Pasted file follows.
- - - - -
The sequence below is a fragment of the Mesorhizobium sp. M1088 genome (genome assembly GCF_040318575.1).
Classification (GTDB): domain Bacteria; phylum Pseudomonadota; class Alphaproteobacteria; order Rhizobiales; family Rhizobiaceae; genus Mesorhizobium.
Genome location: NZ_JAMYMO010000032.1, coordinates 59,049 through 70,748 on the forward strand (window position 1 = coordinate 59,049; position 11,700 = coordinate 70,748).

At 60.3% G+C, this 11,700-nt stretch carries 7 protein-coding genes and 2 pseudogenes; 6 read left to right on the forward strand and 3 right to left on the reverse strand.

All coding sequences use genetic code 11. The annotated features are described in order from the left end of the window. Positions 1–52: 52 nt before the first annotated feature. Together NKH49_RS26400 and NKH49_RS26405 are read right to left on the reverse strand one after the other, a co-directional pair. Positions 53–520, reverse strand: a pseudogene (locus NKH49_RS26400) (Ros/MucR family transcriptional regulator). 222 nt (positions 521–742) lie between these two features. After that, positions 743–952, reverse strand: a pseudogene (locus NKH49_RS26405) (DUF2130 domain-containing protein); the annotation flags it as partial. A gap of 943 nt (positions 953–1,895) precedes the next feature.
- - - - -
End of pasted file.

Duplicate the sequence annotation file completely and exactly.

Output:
The sequence below is a fragment of the Mesorhizobium sp. M1088 genome (genome assembly GCF_040318575.1).
Classification (GTDB): domain Bacteria; phylum Pseudomonadota; class Alphaproteobacteria; order Rhizobiales; family Rhizobiaceae; genus Mesorhizobium.
Genome location: NZ_JAMYMO010000032.1, coordinates 59,049 through 70,748 on the forward strand (window position 1 = coordinate 59,049; position 11,700 = coordinate 70,748).

At 60.3% G+C, this 11,700-nt stretch carries 7 protein-coding genes and 2 pseudogenes; 6 read left to right on the forward strand and 3 right to left on the reverse strand.

All coding sequences use genetic code 11. The annotated features are described in order from the left end of the window. Positions 1–52: 52 nt before the first annotated feature. Together NKH49_RS26400 and NKH49_RS26405 are read right to left on the reverse strand one after the other, a co-directional pair. Positions 53–520, reverse strand: a pseudogene (locus NKH49_RS26400) (Ros/MucR family transcriptional regulator). 222 nt (positions 521–742) lie between these two features. After that, positions 743–952, reverse strand: a pseudogene (locus NKH49_RS26405) (DUF2130 domain-containing protein); the annotation flags it as partial. A gap of 943 nt (positions 953–1,895) precedes the next feature.